Re: ''Payday lending or predatory loans?'' [Vol. 28, Iss. 2]. The fact that this article did not accurately reflect the issues discussed in this hearing is concerning enough. More concerning is that the reporter only spoke to representatives of the payday lending industry and made no effort to provide fair and balanced coverage of the issues.
There are volumes of research that indicate payday lending is indeed a form of predatory lending. That is precisely why so many states are acting to put tougher restrictions on the payday lending industry. A predatory loan is commonly understood to be an unsuitable loan designed to exploit vulnerable borrowers. Predatory loans may have inappropriately high interest rates or fees or terms and conditions that trap borrowers. Most payday loans cost $15 - $30 per $100 for a two-week term, resulting in effective annual rates of 390 percent to 780 percent interest.
Payday loans are advertised as a quick, convenient way to cope with a financial shortfall, with borrowers taking on debt only until their next payday. In reality, only 2 percent of loans go to borrowers who can take out a loan, pay it back, and walk away from payday lending for the rest of the year. Instead, once the typical borrowers pay their initial loans back, they find that they don't have enough money for food, transportation or other necessities to last them until they get paid again. So, they have to take out another payday loan, and the debt trap cycle begins.
Payday lenders depend on these trapped borrowers for the bulk of their revenues. Ninety percent of payday loan business is generated by borrowers taking out five or more loans a year, and more than 60 percent of payday loan business is generated by borrowers with 12 or more loans a year - that's at least one loan every month! A remark from the CEO of Cash America is telling: ''And the theory in the business is you've got to get that customer in, work to turn him into a repetitive customer, long-term customer, because that's really where the profitability is.'' According to the payday lending industry and its regulators, the average payday borrower takes out eight to nine loans per year.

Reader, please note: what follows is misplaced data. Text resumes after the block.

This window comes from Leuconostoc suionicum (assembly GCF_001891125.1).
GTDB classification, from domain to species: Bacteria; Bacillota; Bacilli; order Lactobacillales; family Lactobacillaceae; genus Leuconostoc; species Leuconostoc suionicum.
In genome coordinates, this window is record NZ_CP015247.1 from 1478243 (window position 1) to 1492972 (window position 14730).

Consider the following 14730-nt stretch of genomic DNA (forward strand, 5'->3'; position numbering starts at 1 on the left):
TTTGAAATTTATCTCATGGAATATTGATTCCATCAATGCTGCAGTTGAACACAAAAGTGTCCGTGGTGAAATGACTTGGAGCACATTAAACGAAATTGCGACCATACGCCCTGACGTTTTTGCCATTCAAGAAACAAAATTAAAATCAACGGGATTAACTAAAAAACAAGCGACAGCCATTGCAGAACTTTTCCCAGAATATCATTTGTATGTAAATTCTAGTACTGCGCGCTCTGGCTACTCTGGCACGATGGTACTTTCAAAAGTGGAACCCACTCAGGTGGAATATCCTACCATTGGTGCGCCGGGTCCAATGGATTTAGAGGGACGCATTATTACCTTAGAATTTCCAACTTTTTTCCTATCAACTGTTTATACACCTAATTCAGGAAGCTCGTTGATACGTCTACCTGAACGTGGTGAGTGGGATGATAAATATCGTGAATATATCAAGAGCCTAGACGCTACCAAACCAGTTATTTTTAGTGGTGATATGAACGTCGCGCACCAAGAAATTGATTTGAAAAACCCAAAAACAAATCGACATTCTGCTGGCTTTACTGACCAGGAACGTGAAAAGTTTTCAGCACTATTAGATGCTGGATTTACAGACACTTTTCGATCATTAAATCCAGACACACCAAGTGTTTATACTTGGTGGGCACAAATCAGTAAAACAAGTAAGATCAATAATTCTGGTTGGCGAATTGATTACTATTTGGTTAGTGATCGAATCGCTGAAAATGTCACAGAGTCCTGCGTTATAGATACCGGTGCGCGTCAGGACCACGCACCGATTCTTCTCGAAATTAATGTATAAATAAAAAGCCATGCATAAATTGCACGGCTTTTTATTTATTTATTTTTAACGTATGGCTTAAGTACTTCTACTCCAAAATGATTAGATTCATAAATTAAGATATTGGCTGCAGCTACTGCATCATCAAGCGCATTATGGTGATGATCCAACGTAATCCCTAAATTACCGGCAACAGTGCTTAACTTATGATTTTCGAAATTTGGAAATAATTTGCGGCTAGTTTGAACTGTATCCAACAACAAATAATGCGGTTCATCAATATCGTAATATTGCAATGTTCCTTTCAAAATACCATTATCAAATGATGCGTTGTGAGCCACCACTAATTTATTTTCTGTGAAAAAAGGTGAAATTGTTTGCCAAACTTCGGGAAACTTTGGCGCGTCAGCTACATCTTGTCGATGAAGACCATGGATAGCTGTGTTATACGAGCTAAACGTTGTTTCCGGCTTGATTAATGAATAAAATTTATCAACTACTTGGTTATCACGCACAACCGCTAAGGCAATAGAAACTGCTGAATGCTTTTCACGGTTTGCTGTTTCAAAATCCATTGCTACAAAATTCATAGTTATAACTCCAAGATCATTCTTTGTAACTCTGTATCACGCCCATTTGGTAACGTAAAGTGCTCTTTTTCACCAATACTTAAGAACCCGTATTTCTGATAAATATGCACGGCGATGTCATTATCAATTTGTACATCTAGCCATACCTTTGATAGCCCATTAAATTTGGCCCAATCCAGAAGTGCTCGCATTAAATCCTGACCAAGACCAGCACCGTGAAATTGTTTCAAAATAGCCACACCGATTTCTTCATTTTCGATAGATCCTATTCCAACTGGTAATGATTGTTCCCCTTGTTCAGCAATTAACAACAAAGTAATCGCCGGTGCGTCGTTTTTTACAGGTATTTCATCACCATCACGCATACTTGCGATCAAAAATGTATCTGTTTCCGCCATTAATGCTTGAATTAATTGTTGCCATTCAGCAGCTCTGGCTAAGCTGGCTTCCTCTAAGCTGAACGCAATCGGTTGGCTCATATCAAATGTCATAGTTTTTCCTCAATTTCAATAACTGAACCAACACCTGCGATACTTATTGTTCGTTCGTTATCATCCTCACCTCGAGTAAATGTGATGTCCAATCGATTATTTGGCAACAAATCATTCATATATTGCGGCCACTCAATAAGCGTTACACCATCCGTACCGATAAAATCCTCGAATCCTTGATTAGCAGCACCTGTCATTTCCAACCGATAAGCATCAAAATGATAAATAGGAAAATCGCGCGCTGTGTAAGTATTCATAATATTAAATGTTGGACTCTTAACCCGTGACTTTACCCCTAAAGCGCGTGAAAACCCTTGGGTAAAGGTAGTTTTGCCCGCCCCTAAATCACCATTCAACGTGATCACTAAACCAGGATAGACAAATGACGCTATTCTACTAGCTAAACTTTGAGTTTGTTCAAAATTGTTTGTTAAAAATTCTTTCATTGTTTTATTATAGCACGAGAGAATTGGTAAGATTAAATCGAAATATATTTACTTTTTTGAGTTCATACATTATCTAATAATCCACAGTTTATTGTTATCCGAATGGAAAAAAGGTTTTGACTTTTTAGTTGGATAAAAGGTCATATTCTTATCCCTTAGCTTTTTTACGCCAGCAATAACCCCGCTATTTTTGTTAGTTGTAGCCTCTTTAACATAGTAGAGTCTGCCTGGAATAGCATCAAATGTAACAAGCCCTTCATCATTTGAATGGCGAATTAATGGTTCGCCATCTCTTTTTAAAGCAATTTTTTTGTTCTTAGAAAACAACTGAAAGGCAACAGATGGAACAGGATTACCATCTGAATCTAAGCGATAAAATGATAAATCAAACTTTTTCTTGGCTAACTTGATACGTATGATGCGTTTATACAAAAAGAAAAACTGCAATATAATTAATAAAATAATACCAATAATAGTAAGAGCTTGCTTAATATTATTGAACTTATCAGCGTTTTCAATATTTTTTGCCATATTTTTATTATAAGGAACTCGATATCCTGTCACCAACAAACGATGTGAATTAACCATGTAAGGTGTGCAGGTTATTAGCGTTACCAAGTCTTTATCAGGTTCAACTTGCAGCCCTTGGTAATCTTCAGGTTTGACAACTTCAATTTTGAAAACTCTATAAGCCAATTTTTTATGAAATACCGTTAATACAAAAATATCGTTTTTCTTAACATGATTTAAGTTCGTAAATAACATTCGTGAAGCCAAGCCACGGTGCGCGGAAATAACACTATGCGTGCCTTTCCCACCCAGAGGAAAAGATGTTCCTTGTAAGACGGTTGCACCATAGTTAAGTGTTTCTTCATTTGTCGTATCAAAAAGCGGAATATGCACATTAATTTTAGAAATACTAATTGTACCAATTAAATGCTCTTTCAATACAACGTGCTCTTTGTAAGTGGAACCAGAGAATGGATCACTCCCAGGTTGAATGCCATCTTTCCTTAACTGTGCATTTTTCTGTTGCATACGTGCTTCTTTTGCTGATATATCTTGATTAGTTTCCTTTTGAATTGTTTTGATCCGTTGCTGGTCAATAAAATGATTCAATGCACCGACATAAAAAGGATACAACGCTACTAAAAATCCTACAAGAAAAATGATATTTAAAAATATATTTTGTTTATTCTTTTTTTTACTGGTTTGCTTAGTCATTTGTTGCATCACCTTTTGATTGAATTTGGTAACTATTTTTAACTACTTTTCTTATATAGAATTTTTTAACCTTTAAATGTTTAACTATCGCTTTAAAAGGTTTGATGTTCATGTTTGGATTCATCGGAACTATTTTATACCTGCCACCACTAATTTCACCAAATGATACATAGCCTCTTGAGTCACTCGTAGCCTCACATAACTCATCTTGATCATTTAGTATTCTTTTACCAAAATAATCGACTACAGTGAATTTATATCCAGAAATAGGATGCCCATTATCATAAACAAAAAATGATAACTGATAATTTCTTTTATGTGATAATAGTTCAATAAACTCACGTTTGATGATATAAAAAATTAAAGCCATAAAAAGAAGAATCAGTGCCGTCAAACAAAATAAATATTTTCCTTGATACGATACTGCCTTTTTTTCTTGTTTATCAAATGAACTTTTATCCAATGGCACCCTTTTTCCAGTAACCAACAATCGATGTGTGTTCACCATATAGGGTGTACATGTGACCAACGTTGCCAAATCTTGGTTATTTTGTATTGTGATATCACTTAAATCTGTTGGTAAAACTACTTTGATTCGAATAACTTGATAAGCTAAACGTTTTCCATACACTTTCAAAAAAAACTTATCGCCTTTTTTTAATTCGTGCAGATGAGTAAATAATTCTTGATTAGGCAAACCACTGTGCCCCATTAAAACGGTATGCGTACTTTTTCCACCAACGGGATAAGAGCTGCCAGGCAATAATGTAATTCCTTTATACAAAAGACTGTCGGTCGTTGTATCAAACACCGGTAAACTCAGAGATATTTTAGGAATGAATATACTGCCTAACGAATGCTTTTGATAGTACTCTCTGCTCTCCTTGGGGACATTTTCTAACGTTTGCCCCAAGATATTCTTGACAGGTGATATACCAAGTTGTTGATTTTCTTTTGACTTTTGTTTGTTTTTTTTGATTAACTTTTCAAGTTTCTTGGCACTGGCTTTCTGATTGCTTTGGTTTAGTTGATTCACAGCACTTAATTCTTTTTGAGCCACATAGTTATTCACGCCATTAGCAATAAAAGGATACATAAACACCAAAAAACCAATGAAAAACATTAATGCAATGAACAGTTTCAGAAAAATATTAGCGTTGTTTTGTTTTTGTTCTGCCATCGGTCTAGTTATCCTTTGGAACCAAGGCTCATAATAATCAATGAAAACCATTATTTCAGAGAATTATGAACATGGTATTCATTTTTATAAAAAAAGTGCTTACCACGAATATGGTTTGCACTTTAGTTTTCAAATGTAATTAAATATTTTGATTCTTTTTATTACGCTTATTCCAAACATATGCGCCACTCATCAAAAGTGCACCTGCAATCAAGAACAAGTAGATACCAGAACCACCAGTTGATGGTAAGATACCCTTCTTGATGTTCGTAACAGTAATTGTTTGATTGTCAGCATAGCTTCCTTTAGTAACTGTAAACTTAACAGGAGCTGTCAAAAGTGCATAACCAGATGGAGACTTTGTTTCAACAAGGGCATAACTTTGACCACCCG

As to whether payday lenders target Native people, there is a great deal of evidence they do. A recent flyer advertising the payday lending industry's ballot initiative in Arizona featured a Native American person on the cover. And the industry's own data suggest that their customers are more likely to be of a minority race.
In any case, it is quite unlikely that Native Americans taking payday loans would have better experiences with these products than the average payday borrower. And that is why our report, ''Borrowing Trouble: Predatory Lending in Native American Communities,'' recommends that tribes act to prevent the abuses of payday lending by offering financial education, alternative loan products, and legislation.
The payday lending industry has a great amount of money to spend on marketing, hiring consultants to attack independent research, and bending the ears of naive reporters.
- Sarah Dewees, Ph.D.
Director of research
First Nations Development Institute
- Leslie Parrish
Center for Responsible Lending